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2016 was worst year yet for print industry, new SMI numbers reveal

Australia’s print sector had another grim year in 2016, new data has confirmed.

Standard Media Index – seen as Australia’s most reliable barometer of advertising spending – today released its numbers to the market for the full calendar year. The numbers indicate that consumer magazine advertising revenues fell by 18% compared to 2015.

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Meanwhile, newspapers were almost as badly hit, with metropolitan titles down 14%, regional titles down 5% and community titles down 8%. Revenues for magazines inserted into newspapers were also down 18%.

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Magazines saw advertising spend plummet during 2016

And there was little indication of a corresponding growth in digital revenues as print advertising continues to decline – within the digital sector, advertising revenue for content sites only grew by 0.4% according to the SMI numbers.

The numbers are compiled by SMI based on the spending of the major media agency groups, with the exception of IPG Mediabrands, which buy advertising on behalf of Australia’s big advertisers.

The numbers do not take account of direct advertising booking, or other revenues such as subscriptions.

Although they have a different methodology, the SMI numbers for the growth of outdoor are similar to those released by the Outdoor Media Association earlier today which showed a 15.7% growth for the sector. The SMI numbers showed a 16% growth in revenue for posters and billboards.

The outdoor sector (around $820m) is now bigger than newspapers (about $450m) and magazines ($170m) combined.

However, television remains the behemoth of the media industry, with agency revenues topping $3bn. This was despite a 4% fall in both metro and regional television and a smaller 2% fall in subscription TV’s advertising revenues.

The fastest growing area appeared to be digital advertising exchanges which grew by 100%, while ad networks fell by 5%.

Online video advertising grew by 11% to just over $100m.

As a sector, digital grew by 14%.

Radio also had a solid year, with 7% growth in metro radio and 4% growth in regional, with the sector being worth a total of around $580m, taking it past newspapers in relative size.

Overall, media spend increased by 1% to $7.1bn, according to the SMI data – the fifth consecutive calendar year of market growth.

Meanwhile, across the advertising categories, SMI’s data shows Government spending did the most to buoy the market with a growth in spend of $80.9 million due to the Federal Election and Census-related advertising.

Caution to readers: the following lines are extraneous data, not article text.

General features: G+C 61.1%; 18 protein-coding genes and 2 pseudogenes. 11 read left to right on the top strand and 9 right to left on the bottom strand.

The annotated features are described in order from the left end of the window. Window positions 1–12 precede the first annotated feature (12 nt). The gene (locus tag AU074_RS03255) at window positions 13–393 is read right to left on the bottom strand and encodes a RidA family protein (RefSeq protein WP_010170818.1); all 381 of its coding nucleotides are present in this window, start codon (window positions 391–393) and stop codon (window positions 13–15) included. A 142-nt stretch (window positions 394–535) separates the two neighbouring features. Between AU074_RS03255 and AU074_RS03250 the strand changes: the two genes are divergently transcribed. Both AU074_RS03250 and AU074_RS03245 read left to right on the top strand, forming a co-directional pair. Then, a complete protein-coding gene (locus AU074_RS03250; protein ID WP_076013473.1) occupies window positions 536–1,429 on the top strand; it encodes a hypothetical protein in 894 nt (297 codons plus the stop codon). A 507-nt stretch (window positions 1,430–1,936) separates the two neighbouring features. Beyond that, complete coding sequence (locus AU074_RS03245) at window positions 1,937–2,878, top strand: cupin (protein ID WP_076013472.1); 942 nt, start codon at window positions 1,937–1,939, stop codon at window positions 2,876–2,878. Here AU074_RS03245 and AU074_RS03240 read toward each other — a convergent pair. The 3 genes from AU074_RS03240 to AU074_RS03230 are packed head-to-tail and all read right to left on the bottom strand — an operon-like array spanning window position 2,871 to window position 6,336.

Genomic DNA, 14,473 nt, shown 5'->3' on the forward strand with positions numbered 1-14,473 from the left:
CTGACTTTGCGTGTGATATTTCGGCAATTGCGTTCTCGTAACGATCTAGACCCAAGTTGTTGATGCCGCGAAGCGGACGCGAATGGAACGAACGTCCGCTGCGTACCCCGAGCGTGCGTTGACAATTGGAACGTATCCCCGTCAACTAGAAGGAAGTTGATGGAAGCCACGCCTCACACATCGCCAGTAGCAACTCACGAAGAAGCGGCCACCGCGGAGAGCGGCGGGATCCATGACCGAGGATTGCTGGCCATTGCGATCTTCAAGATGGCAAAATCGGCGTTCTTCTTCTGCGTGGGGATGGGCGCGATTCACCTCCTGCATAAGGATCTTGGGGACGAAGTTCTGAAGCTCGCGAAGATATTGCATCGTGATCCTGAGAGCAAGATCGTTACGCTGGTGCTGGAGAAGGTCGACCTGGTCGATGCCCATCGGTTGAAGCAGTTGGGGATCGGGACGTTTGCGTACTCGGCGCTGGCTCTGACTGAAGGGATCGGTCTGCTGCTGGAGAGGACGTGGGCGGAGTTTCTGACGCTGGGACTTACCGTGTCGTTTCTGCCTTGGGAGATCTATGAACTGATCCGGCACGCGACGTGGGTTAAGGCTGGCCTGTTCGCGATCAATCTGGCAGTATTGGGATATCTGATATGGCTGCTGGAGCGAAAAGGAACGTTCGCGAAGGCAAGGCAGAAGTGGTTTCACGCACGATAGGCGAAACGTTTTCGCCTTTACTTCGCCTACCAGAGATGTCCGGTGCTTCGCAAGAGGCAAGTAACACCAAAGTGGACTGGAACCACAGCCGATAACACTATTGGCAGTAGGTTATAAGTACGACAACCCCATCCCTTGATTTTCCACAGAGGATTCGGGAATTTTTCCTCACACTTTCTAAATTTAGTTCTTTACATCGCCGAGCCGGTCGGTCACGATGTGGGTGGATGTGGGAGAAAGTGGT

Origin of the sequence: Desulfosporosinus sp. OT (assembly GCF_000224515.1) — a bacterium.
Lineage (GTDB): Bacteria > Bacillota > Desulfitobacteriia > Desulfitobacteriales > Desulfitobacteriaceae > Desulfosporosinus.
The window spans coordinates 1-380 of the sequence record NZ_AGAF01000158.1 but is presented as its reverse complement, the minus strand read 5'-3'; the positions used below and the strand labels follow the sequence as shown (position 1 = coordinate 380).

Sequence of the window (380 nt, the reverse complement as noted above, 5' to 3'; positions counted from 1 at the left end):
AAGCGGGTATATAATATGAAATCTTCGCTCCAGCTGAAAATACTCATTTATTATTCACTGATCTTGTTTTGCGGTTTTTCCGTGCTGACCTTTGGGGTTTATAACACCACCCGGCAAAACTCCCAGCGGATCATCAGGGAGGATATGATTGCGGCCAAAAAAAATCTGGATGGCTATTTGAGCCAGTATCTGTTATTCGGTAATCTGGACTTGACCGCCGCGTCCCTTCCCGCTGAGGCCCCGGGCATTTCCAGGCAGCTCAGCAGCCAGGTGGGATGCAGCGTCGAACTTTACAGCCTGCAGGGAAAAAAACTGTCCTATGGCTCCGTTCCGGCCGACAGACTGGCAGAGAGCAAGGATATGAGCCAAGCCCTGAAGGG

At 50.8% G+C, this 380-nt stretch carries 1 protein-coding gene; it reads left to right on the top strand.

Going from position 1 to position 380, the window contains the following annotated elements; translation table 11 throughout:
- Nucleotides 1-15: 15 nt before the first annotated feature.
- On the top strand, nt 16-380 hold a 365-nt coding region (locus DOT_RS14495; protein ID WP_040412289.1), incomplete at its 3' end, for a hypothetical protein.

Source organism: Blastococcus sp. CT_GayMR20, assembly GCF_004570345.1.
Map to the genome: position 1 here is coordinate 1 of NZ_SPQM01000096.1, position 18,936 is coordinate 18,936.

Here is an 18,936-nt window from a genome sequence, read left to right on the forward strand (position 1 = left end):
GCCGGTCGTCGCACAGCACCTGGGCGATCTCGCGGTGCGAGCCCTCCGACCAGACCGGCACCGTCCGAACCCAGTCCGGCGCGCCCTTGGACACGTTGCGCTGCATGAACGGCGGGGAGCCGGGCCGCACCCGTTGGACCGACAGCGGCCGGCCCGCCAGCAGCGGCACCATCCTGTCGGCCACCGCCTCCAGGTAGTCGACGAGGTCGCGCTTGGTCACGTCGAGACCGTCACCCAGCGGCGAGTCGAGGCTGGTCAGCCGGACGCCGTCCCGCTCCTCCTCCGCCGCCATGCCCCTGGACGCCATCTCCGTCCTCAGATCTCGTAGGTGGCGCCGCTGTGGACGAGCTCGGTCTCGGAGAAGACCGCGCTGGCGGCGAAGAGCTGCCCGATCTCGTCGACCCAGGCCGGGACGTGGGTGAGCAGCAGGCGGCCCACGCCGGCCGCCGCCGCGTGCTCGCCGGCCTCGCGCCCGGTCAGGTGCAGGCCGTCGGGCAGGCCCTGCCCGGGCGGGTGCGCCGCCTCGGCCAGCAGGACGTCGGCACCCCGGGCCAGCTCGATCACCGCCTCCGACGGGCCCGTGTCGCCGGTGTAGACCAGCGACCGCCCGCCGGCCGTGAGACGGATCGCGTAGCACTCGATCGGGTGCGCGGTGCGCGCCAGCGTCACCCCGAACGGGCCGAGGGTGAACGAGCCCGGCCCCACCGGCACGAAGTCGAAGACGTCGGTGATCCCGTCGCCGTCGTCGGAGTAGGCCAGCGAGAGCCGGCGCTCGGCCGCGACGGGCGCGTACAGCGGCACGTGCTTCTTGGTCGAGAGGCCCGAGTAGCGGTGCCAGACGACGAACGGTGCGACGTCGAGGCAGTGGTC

Meanwhile, the Health Care category reported the highest growth, up 68%.

Schulze:

Schulze: Growth in key categories

SMI’s MD Jane Schulze said: “`Australia’s media remains one of the most innovative in the world, with our media companies continuing to find new and improved ways for advertisers and their agencies to reach audiences.

“As a result we’ve seen key product categories such as Automotive Brands, Retail, Food/Produce/Dairy and Travel all increase their marketing budgets in the past year and most of those have also grown their advertising spend in December.’’

Meanwhile, the SMI numbers suggest that Seven West Media now brings in more than Nine Entertainment Co in TV advertising revenues, although both went backwards and Ten was the only one of the big three to increase its revenues during the year.

Google was the biggest digital player in terms of media agency spend growing by 13%, while Facebook’s slice of media agency action grew by 17%.

Twitter slid badly, with agency spend dropping 22% from $10m to $7.8m. LinkedIn grew by 8.4% to $12.6m.

Spotify saw explosive growth, more than doubling revenues to $11.9m. Rival Pandora was flat on $6.2m

Fairfax saw its digital spend fall by 11%, ad revenue for its newspapers also fall by 11% and spend on its newspaper-inserted magazines fall by 18%.

News Corp increased its digital ad revenues by 15%, but its newspaper revenues fell by 15% and its magazine revenues dropped by 16%.

Amongst the UK players, The Guardian grew its local revenues to $6.7m, while the Daily Mail brought in just $3.7m.

Buzzfeed’s revenues remained just below $2m.

Bauer had an awful year, with magazine ad revenue down 20%. But Pacific Magazines was even worse, down 25%.

In outdoor, Ooh Media grew by 9%, APN Outdoor grew by 6%, Adshel by 12%, JC Decaux by 5% and QMS by 42%.

Schulze warned that in the final month of the year, several sectors went backwards, with newspapers’ decline rapidly accelerating- showing a drop of 24%, compared to December 2015.

The overall drop of 6.6% in December is likely to be mitigated though, once final numbers for digital are taken into account.

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Monthly ad spend – December | Source: SMI

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